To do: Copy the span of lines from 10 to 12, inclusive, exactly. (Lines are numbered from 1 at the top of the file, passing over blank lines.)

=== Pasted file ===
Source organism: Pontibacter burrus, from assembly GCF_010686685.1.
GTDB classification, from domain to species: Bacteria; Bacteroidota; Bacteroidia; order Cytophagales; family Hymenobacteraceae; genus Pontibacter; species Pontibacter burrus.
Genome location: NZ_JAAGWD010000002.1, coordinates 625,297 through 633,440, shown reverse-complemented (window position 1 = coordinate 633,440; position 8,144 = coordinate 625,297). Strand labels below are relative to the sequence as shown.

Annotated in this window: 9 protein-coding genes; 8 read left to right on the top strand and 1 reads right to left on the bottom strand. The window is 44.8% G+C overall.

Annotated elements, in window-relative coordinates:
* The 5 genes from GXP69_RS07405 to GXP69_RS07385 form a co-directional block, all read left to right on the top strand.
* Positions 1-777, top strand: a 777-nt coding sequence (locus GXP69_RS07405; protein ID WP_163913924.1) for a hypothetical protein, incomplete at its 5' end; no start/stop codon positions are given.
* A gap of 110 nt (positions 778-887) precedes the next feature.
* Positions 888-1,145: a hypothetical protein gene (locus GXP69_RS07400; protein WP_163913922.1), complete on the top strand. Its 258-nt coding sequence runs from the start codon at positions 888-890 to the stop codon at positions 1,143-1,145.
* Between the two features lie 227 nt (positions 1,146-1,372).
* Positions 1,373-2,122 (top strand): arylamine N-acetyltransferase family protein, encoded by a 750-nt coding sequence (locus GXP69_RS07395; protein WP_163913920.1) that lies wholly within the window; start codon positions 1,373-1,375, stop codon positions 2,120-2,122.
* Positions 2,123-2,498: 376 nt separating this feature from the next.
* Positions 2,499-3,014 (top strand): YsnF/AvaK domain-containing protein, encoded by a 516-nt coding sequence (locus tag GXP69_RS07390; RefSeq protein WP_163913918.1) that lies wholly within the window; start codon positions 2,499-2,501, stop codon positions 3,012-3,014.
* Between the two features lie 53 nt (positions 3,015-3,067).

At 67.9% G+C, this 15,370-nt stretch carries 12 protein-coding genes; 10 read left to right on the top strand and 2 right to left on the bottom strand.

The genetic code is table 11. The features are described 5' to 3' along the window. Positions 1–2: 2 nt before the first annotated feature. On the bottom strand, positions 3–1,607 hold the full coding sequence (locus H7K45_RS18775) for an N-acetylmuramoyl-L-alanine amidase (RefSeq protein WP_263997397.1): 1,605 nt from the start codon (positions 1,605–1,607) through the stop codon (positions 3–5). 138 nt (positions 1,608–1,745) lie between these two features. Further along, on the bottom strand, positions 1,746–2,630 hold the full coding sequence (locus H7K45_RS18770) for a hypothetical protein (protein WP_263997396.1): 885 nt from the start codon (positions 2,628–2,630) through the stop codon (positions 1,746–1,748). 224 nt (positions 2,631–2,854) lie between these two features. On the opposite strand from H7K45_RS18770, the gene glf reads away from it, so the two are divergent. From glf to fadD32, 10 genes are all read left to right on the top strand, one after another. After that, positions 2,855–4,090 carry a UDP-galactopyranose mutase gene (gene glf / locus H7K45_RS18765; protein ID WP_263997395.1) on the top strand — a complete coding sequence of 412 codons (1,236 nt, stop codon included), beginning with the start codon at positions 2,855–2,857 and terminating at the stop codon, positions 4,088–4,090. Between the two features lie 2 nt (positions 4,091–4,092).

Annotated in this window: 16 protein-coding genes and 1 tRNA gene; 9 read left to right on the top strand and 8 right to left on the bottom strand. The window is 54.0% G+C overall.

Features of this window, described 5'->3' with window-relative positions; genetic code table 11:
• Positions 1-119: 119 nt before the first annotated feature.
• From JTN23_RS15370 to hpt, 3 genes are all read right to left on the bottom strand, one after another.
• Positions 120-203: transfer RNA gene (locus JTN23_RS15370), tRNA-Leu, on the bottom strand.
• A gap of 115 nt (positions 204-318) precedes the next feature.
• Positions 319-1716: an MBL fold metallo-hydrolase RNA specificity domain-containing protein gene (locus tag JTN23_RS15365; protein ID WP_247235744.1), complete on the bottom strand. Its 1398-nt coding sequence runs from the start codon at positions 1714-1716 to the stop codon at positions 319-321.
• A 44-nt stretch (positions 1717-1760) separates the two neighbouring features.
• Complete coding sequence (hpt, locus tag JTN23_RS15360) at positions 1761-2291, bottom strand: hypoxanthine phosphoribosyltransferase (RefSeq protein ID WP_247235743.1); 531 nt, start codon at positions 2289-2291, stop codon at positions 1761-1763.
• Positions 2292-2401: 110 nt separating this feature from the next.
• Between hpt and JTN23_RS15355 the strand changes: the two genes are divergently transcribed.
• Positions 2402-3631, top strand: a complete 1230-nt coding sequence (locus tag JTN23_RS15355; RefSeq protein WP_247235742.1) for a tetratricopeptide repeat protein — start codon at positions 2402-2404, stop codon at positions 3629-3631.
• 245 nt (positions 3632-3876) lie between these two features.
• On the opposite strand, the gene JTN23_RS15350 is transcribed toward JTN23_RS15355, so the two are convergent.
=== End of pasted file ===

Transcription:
* Between the two features lie 227 nt (positions 1,146-1,372).
* Positions 1,373-2,122 (top strand): arylamine N-acetyltransferase family protein, encoded by a 750-nt coding sequence (locus GXP69_RS07395; protein WP_163913920.1) that lies wholly within the window; start codon positions 1,373-1,375, stop codon positions 2,120-2,122.
* Positions 2,123-2,498: 376 nt separating this feature from the next.